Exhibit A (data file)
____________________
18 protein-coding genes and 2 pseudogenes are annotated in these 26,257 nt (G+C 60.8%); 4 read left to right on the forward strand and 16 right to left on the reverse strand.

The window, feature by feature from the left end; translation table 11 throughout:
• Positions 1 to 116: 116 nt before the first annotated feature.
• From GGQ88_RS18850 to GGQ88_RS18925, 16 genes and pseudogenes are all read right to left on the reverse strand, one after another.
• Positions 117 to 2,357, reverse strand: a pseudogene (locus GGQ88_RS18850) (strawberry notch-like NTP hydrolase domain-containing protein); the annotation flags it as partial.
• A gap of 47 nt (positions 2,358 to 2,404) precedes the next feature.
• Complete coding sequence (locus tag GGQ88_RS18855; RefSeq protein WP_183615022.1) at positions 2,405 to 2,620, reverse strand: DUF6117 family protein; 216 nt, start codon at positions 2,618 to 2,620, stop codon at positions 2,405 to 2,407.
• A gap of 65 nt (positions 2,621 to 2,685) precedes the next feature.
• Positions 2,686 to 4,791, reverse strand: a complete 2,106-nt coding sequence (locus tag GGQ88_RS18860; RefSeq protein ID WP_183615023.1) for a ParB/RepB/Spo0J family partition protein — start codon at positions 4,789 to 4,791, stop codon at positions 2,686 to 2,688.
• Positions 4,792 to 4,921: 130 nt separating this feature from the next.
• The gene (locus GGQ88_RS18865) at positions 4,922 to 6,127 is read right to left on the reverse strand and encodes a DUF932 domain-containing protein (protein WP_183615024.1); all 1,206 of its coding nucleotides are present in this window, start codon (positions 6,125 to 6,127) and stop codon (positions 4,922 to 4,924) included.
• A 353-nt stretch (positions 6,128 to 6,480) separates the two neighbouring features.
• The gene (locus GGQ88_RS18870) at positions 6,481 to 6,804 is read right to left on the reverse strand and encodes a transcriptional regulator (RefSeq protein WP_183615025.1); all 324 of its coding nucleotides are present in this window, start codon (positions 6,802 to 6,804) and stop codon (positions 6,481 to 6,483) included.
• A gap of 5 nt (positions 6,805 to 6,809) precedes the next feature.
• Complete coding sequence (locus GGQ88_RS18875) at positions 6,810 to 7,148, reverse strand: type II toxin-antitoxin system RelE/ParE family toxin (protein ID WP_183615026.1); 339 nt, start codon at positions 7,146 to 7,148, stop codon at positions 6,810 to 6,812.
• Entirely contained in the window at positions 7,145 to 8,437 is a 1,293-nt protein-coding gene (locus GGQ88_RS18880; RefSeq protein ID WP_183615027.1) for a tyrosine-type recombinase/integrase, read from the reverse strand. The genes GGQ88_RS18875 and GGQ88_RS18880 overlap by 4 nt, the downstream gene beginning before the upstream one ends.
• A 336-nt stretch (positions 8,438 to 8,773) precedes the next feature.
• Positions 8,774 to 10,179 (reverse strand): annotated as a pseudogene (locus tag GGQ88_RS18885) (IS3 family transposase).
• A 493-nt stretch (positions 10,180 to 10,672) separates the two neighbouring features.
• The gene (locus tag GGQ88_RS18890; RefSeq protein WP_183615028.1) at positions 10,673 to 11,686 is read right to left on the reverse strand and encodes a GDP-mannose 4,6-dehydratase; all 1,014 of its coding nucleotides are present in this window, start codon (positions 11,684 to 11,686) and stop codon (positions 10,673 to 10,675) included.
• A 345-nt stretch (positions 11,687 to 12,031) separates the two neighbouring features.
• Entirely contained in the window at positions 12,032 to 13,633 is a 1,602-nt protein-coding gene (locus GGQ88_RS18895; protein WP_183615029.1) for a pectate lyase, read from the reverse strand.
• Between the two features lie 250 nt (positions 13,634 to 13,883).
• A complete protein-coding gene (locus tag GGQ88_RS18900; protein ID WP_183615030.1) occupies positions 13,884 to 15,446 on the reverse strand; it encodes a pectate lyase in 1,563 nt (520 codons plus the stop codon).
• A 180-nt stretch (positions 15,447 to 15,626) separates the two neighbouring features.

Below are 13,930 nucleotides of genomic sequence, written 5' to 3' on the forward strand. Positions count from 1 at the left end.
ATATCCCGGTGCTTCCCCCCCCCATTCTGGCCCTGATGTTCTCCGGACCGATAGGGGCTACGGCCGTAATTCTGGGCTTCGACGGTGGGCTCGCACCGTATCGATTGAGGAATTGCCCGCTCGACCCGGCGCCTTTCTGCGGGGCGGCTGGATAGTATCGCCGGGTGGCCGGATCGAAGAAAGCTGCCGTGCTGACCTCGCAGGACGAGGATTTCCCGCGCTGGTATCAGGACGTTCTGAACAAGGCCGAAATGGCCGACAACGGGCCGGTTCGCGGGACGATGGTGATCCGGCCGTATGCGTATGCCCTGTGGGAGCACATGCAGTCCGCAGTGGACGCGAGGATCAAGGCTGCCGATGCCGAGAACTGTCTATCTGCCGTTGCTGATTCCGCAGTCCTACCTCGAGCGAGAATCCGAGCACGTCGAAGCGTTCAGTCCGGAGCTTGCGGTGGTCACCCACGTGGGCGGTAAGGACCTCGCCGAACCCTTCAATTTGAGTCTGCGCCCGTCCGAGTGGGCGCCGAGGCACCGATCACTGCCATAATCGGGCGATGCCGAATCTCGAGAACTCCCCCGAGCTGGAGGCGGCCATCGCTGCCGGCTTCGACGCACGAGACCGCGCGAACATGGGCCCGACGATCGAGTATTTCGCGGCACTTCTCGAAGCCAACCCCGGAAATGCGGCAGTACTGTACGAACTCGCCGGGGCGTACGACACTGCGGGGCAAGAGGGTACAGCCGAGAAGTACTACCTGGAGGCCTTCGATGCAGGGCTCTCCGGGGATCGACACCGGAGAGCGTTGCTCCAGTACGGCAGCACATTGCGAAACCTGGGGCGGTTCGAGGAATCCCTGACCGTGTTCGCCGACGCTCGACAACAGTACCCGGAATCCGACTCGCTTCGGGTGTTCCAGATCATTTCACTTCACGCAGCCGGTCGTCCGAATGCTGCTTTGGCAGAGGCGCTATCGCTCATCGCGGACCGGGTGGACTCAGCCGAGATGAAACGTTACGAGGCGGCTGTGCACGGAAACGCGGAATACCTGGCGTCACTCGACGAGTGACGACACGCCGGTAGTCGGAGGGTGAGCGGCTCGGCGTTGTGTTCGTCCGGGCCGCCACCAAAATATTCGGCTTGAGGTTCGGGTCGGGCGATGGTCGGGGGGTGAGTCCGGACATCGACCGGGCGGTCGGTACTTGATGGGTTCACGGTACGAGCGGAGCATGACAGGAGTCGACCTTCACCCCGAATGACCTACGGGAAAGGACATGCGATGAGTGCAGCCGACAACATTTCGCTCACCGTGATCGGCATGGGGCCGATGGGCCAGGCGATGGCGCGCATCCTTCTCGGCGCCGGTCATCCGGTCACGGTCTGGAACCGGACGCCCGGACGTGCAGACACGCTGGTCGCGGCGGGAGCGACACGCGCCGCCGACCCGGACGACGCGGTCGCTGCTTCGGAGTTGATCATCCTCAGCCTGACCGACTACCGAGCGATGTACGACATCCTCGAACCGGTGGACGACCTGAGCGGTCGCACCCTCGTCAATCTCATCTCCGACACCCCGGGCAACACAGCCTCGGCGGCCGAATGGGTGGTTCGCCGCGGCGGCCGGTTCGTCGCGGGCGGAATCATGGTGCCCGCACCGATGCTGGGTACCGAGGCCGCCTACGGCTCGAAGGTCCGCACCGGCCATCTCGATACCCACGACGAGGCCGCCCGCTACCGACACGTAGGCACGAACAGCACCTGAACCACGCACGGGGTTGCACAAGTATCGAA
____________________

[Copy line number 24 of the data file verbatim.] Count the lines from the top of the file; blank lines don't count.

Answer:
• A complete protein-coding gene (locus tag GGQ88_RS18900; protein ID WP_183615030.1) occupies positions 13,884 to 15,446 on the reverse strand; it encodes a pectate lyase in 1,563 nt (520 codons plus the stop codon).